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Are You Excluding Access to Healthcare To Some Segments of the Population?

By October 8, 2020January 18th, 2021ACCESSIBILITY NEWS
blind man meeting with a doctor

Not all healthcare facilities consider the fact that access to important healthcare documents and consent forms may not be in a readable format for patients who are blind or who have low vision, and they may not be comprehendible to patients with cognitive disabilities. Taking steps to ensure greater accessibility for all individuals is especially important in the healthcare industry and even more so during the current national public health emergency.

The law requires that health care facilities give people with vision disabilities access to the same information as sighted individuals so that people who are blind or who have low vision receive care as effectively and efficiently as other patients. This requirement applies to healthcare providers including hospitals, private doctors’ offices, health clinics, diagnostic centers, physical therapy centers, psychological and psychiatric service providers and nursing homes. It applies whether the health care facility is privately owned or administered by a state or local government.

Are You Providing Access Within Healthcare to Patients who are Blind or who Have Low Vision?

There are many healthcare forms that when provided in standard print leave the person who is blind or who has low vision unable to read the text. Without the ability to read this information, people with visual disabilities face significant difficulty in understanding healthcare procedures, following instructions prior to or after surgery and signing required consent forms.

A person who is blind or who has low vision may not receive the same level of care as sighted individuals or may be denied care completely. Healthcare providers must furnish alternative documents in accessible formats and in a way that protects the privacy and independence of the individual. Unfortunately, basic patient intake forms are rarely provided in alternate formats and help that may be offered is provided verbally in the lobby or waiting room. Many individuals who are blind report feeling discriminated against as they are left to communicate confidential information out loud in a busy location.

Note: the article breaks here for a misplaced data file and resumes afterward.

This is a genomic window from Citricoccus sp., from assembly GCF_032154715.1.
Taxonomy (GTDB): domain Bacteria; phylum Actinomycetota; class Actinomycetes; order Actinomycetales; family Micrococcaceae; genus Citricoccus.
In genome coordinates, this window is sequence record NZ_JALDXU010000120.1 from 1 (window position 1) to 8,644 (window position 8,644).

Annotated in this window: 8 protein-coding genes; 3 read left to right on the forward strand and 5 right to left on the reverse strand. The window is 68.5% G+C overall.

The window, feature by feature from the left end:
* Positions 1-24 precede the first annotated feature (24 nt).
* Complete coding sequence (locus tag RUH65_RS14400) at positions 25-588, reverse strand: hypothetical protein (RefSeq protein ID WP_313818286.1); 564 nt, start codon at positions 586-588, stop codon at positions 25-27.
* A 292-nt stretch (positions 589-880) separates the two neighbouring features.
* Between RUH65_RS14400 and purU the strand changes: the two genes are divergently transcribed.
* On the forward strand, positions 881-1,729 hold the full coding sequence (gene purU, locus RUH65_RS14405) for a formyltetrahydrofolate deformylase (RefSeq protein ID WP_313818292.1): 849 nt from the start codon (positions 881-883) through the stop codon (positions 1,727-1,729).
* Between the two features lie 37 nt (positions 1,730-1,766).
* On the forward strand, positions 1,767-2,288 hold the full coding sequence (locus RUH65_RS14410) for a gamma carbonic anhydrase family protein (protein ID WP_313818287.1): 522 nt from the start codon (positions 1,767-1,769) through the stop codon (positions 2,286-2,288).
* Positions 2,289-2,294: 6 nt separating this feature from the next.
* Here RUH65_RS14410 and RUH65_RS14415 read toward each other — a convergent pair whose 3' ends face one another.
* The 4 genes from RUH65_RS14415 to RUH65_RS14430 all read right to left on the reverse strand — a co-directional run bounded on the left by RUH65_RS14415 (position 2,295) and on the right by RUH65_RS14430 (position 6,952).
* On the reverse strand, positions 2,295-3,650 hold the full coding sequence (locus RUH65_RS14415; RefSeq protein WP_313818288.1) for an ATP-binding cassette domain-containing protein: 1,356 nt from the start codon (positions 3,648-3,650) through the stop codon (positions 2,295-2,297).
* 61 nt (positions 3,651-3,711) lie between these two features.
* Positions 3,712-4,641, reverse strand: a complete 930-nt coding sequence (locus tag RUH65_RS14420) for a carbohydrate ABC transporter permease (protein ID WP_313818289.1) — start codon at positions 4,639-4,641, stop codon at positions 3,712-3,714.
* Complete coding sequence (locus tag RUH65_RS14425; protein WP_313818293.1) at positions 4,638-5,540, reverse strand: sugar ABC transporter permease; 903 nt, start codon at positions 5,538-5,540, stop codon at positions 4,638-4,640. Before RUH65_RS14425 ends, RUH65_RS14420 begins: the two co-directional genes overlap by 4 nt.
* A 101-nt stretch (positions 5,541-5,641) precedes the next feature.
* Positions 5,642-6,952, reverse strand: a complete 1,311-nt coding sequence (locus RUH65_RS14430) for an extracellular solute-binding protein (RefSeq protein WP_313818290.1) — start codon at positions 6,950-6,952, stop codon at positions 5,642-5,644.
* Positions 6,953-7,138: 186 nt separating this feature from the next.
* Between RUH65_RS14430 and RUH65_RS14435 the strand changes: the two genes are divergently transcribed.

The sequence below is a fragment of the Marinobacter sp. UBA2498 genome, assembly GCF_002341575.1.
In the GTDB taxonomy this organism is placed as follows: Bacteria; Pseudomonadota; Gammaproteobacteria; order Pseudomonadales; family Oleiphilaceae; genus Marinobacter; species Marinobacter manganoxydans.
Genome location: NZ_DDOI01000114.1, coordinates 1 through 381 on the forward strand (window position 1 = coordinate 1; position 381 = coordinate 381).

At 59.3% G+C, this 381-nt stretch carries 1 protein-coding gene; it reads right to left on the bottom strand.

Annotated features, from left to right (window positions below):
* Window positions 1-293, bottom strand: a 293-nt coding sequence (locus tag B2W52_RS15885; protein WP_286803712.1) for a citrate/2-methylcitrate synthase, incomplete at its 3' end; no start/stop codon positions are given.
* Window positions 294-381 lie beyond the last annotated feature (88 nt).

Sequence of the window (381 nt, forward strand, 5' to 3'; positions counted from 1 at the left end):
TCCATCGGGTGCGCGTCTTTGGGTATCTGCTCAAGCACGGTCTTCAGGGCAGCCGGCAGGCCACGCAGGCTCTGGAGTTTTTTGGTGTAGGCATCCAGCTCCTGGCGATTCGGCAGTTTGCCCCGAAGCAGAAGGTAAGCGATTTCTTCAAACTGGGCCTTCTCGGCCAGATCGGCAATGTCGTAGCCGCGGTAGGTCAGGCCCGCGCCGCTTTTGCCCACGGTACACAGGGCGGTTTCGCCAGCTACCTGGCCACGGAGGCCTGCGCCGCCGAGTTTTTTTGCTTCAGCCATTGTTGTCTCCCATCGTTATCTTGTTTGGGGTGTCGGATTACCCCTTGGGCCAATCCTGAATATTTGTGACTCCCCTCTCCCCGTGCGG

Are You Ensuring Healthcare Access to All of Your Patients and Plan Members?

The awareness and willingness of healthcare organizations to ensure accessibility to medical documents, forms and critical health information has a direct impact on the quality of care available to patients who have disabilities. Often health and medical information and education are not readily available in an accessible format for people who are blind or who have low vision.

The following is a list of common medical documents that are not always available in an alternative format for patients who have low vision or who are blind:

  • Medical exams, lab and test results and medical records
  • Information about health benefits and eligibility
  • Patient security, privacy and billing notices
  • Instructions for the management of chronic conditions
  • Diagnosis information and treatment plan details
  • Prescription medication instructions and dosage
  • Physical therapy instructions

The Number of Patients With Low Vision is Growing Rapidly

Baby boomers are getting old fast, which means the number of people with low vision is increasing all the time. As this generation ages, their need for more frequent visits to the doctor office also increases. Health insurance forms, medical forms, hospital and doctor bills and other health-related documents will become more difficult for them to read as they age. Currently, there are 60 million Americans over the age of 65. By 2050 nearly 90 million Americans will be over the age of 65; that’s 1/5 of the total population.

Boomers also represent the major concentration of the wealth and disposable income in the country. As individuals age more of those dollars go toward healthcare: maintaining wellness, age-related health issues, more frequent doctor visits and more frequent illnesses to treat. Persons with disabilities, their family and friends, will opt to take their business to organizations that provide accessibility and take their business away from facilities that have a lack of disability awareness.

T-Base Specializes in Providing Access to Healthcare Information Across Your Healthcare Enterprise

Each segment within healthcare: hospitals, doctors, pharmacists, psychologists or insurance payers have a responsibility to ensure accessibility for all patients through the materials they provide. 75% of the individuals who are blind or who have low vision, along with their family, are apt to take their business away from companies that do not provide visual accessibility. T-Base makes it easy to create accessible healthcare forms in accessible PDF formats, e-Text, braille, reflowed large print and website accessibility. Contact T-Base today to find out how.

Jan Smith Reed

Jan Smith Reed

Director US Healthcare at T-Base Communications Inc.